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Home   Membership   Expos   Publications   Knowledge Center   Education   Coffee Service   Gov. Affairs Aug. 24, 2012

Court of Appeals denies American Council of the Blind's motion regarding currency redesign
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Recently, the Court of Appeals denied the American Council of the Blind's motion to amend the court's 2008 Order and Judgment. The American Council for the Blind had requested the court direct the Secretary of the Treasury to furnish specific dates by which the currency will be redesigned. They also requested that the Secretary submit a detailed implementation plan describing specific steps to implement three accommodations selected by the Secretary to provide meaningful access to U.S. currency to the blind and visually impaired: 1) adding a raised tactile feature 2) continuing to add large, high-contrast numerals and different colors and 3) implementing a supplemental currency reader distribution program for blind and other visually impaired U.S. citizens and legal residents.

The court ordered the Secretary of the Treasury to continue to file semi-annual reports and to continue to work diligently and expeditiously to fulfill its obligations to provide meaningful access to U.S. currency for blind and other visually impaired persons. The court also ordered the Secretary to promptly inform the Court of any additional major delays in implementing the next major currency redesign and to be as precise as possible in its semi-annual reports about the timeline for fulfilling its obligations under the Order. The court did not order the Secretary to immediately set a date for the redesign of the currency and it will therefore be redesigned on the schedule the Bureau of Engraving and Printing currently has related to redesign to prevent counterfeiting. For more information, contact Sandra Larson at

Court paves way for enforcement of federal tax and regulatory requirements against RYO retailers
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The Sixth Circuit Court of Appeals has overturned an injunction preventing the Alcohol and Tobacco Tax and Trade Bureau from treating retailers with RYO machines as tobacco manufacturers. By lifting the trial court's injunction, the court paved the way for the TTB to begin enforcing federal tax and regulatory requirements against RYO retailers and thereby creating a level playing field in the retail tobacco market. Language that was included in the Highway Bill, which was signed into law by President Barack Obama, has rendered this case moot, the court ruled. For more information, contact Pam Gilbert at

California: El Monte seeks sugary-drink tax to shore up budget
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El Monte is moving forward with a plan to seek a tax on sugary sodas to ease its financial problems. The proposal, one of the first of its kind in California, would add a one-cent tax per ounce to the price of "sugar sweetened" drinks sold within the city. El Monte's council members voted unanimously to place the measure on the November ballot, saying that it would provide much-needed revenue for the city government and combat the health problems caused by sodas and other sweet beverages. Business leaders are starting to challenge the sugary drinks tax, arguing that it would hurt El Monte's economy.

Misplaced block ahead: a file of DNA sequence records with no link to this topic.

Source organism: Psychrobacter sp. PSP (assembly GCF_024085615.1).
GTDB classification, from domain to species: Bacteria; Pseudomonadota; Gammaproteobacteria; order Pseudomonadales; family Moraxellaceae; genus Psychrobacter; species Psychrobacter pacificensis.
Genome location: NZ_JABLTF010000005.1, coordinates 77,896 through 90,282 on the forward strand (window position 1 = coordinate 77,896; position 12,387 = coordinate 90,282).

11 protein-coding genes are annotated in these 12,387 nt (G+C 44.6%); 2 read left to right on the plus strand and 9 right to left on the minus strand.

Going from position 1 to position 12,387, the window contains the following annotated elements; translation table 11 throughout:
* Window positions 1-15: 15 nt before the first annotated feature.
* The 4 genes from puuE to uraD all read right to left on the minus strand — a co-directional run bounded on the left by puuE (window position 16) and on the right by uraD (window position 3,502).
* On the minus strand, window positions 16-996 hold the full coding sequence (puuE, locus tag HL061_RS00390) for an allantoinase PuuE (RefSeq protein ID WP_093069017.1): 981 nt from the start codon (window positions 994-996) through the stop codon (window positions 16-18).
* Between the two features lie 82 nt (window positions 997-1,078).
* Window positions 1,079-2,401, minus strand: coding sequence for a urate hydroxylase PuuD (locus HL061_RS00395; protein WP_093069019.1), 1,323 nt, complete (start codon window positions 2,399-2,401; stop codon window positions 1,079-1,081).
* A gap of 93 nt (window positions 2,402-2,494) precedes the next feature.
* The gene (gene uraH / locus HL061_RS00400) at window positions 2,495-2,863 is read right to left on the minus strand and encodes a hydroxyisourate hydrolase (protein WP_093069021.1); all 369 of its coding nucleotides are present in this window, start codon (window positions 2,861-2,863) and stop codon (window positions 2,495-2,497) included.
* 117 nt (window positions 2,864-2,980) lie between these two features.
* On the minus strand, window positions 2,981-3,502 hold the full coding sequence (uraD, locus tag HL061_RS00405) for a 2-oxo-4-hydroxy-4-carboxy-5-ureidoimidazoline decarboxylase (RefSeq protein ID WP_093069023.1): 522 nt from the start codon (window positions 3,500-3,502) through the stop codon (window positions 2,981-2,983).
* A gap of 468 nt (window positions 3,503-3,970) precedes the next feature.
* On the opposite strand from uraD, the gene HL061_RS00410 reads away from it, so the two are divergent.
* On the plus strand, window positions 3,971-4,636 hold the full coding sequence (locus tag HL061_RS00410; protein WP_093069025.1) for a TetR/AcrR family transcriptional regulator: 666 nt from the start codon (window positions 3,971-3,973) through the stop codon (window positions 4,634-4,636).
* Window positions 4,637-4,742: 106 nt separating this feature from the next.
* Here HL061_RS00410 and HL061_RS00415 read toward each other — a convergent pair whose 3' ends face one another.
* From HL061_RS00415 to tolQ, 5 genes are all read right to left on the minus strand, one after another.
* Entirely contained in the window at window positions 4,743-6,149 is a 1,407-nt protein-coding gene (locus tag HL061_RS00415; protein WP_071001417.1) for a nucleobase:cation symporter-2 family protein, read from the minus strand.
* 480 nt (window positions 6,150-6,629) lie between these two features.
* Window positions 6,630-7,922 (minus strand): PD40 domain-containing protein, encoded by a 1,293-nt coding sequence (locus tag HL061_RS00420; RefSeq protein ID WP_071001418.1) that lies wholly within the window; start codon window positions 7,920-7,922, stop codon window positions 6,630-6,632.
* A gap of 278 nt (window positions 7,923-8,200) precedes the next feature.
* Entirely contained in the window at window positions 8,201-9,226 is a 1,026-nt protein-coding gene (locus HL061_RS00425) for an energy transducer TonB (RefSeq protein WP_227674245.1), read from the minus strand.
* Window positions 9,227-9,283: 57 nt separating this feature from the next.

The San Gabriel Valley suburb, which has about 113,000 residents, has been hit hard by the recession. The city has reduced its workforce by more than 100 employees, deferred raises for some workers and cut the benefits received by council members. But city officials said they still need new revenue to cover a half-cent sales tax that is set to expire in 2014. The sugary drinks tax, they said, would make up for that funding gap, providing as much as $7 million in annual revenue. For more information, contact Sandra Larson at

Florida: Sugar reduced in Florida school milk
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Producers have voluntarily reduced sugar content by 38 percent in chocolate and strawberry flavored milk that's sold in most of the state's schools, according to Agriculture Commissioner Adam Putnam. He also told the State Board of Education that only low-fat and no-fat milk is offered in those schools. The board had discussed possible restrictions on sugary drinks, including flavored milk, before the Legislature approved Putnam's request to transfer its authority over school nutrition to the Department of Agriculture and Consumer Services. The federally supported program provides more than 277 million meals a year to 1.6 million Florida children. Of those, 78 percent qualify for free or reduce-priced lunches. Putnam also told the panel he has taken no action yet on soft drinks but that he expects the federal government to soon propose national rules. School districts set their own policies for soft drink vending machines in middle and high schools. Most allow students to use the machines only after regular school hours. For more information, contact Mary Lou Monaghan at